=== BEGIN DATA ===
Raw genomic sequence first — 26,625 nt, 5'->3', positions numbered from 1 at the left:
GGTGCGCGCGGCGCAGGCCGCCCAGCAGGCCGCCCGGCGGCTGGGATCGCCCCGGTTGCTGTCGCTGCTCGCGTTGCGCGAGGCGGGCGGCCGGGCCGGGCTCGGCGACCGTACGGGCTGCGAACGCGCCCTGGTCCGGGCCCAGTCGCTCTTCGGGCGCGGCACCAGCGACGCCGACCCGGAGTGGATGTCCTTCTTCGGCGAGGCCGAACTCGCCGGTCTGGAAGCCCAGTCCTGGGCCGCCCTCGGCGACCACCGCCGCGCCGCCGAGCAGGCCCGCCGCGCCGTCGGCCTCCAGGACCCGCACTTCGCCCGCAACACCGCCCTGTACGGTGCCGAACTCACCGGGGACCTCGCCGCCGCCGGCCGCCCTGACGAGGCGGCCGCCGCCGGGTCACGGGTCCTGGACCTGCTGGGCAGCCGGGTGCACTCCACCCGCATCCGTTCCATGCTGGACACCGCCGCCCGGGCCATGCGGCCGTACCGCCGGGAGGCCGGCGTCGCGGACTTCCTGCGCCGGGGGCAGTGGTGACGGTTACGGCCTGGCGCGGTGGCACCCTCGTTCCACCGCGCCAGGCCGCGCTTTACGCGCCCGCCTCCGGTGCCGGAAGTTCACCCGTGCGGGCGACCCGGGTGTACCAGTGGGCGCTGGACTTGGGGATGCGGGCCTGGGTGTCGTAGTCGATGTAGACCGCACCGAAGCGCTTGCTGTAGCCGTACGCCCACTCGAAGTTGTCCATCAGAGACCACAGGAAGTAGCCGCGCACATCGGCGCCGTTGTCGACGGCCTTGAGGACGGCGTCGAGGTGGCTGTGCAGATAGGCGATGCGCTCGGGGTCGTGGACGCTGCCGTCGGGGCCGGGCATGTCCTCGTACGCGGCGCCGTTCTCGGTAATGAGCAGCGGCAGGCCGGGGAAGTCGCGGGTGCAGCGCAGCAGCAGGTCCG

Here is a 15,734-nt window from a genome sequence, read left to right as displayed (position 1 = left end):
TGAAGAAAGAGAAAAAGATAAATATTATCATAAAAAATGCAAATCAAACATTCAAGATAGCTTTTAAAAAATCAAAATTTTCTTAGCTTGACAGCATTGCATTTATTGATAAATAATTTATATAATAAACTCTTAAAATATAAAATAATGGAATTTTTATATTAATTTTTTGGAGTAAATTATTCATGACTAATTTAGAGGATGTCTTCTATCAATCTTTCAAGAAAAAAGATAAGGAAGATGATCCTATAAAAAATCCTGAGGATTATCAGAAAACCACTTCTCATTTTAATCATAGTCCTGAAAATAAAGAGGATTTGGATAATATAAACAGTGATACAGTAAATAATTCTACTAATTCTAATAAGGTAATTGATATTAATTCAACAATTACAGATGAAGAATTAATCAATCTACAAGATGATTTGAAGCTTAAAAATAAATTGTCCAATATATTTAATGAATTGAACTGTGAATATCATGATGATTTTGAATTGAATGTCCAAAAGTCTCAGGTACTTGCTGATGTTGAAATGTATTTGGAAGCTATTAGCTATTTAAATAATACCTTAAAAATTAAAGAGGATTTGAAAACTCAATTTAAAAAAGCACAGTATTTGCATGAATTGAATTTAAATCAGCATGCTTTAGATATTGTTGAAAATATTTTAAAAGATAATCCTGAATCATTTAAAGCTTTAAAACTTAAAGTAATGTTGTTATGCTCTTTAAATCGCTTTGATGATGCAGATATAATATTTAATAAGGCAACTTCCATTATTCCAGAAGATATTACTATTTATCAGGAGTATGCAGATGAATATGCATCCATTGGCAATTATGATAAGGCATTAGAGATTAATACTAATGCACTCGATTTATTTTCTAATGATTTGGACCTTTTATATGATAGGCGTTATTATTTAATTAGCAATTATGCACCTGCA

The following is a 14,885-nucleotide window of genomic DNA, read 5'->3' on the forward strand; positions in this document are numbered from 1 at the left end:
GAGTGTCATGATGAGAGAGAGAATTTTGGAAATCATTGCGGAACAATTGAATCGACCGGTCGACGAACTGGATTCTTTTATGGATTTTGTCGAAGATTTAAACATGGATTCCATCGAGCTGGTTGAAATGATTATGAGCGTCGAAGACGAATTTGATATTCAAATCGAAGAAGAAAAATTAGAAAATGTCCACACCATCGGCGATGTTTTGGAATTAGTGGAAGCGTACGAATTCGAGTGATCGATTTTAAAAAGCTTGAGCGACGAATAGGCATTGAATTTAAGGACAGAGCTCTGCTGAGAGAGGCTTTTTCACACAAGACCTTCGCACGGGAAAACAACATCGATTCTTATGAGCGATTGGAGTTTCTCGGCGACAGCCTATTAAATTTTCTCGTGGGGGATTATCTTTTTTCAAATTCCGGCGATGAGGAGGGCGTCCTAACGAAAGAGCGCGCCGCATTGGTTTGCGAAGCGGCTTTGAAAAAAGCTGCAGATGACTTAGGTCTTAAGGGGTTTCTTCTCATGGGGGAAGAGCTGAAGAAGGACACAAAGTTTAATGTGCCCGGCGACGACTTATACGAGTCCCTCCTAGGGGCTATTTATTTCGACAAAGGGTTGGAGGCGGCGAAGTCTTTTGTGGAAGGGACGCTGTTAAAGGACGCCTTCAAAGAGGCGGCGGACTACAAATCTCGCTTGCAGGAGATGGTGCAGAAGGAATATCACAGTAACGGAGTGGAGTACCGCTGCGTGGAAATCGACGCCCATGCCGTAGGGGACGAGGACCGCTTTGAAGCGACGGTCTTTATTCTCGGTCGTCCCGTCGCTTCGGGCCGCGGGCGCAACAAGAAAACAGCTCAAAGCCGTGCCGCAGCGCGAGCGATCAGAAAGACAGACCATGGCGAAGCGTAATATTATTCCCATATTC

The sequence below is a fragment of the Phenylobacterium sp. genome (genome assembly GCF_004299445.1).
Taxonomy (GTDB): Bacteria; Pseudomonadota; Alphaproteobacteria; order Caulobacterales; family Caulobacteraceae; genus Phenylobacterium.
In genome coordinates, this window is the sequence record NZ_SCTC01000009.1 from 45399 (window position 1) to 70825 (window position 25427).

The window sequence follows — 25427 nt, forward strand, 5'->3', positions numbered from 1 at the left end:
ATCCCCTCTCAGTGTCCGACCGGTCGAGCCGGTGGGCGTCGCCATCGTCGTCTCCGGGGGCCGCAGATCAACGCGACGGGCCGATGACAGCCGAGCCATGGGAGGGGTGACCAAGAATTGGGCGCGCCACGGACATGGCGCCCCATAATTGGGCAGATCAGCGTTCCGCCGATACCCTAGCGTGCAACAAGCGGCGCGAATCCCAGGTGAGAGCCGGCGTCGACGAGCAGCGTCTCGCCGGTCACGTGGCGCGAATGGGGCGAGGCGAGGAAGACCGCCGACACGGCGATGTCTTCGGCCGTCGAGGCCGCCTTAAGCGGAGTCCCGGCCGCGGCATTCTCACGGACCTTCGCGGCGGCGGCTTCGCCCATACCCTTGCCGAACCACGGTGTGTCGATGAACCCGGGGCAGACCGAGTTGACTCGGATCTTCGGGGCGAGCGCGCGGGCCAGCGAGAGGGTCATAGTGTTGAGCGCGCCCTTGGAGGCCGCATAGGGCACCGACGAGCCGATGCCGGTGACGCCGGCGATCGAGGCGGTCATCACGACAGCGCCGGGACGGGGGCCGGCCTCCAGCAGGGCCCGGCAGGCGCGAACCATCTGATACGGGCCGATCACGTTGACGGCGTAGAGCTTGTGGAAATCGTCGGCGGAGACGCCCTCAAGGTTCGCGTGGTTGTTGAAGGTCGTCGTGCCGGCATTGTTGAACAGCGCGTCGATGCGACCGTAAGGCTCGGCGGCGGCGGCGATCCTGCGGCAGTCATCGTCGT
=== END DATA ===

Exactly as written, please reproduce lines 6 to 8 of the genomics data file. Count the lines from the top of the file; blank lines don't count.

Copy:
GAGTGTCATGATGAGAGAGAGAATTTTGGAAATCATTGCGGAACAATTGAATCGACCGGTCGACGAACTGGATTCTTTTATGGATTTTGTCGAAGATTTAAACATGGATTCCATCGAGCTGGTTGAAATGATTATGAGCGTCGAAGACGAATTTGATATTCAAATCGAAGAAGAAAAATTAGAAAATGTCCACACCATCGGCGATGTTTTGGAATTAGTGGAAGCGTACGAATTCGAGTGATCGATTTTAAAAAGCTTGAGCGACGAATAGGCATTGAATTTAAGGACAGAGCTCTGCTGAGAGAGGCTTTTTCACACAAGACCTTCGCACGGGAAAACAACATCGATTCTTATGAGCGATTGGAGTTTCTCGGCGACAGCCTATTAAATTTTCTCGTGGGGGATTATCTTTTTTCAAATTCCGGCGATGAGGAGGGCGTCCTAACGAAAGAGCGCGCCGCATTGGTTTGCGAAGCGGCTTTGAAAAAAGCTGCAGATGACTTAGGTCTTAAGGGGTTTCTTCTCATGGGGGAAGAGCTGAAGAAGGACACAAAGTTTAATGTGCCCGGCGACGACTTATACGAGTCCCTCCTAGGGGCTATTTATTTCGACAAAGGGTTGGAGGCGGCGAAGTCTTTTGTGGAAGGGACGCTGTTAAAGGACGCCTTCAAAGAGGCGGCGGACTACAAATCTCGCTTGCAGGAGATGGTGCAGAAGGAATATCACAGTAACGGAGTGGAGTACCGCTGCGTGGAAATCGACGCCCATGCCGTAGGGGACGAGGACCGCTTTGAAGCGACGGTCTTTATTCTCGGTCGTCCCGTCGCTTCGGGCCGCGGGCGCAACAAGAAAACAGCTCAAAGCCGTGCCGCAGCGCGAGCGATCAGAAAGACAGACCATGGCGAAGCGTAATATTATTCCCATATTC

The sequence below is a fragment of the Phenylobacterium sp. genome (genome assembly GCF_004299445.1).
Taxonomy (GTDB): Bacteria; Pseudomonadota; Alphaproteobacteria; order Caulobacterales; family Caulobacteraceae; genus Phenylobacterium.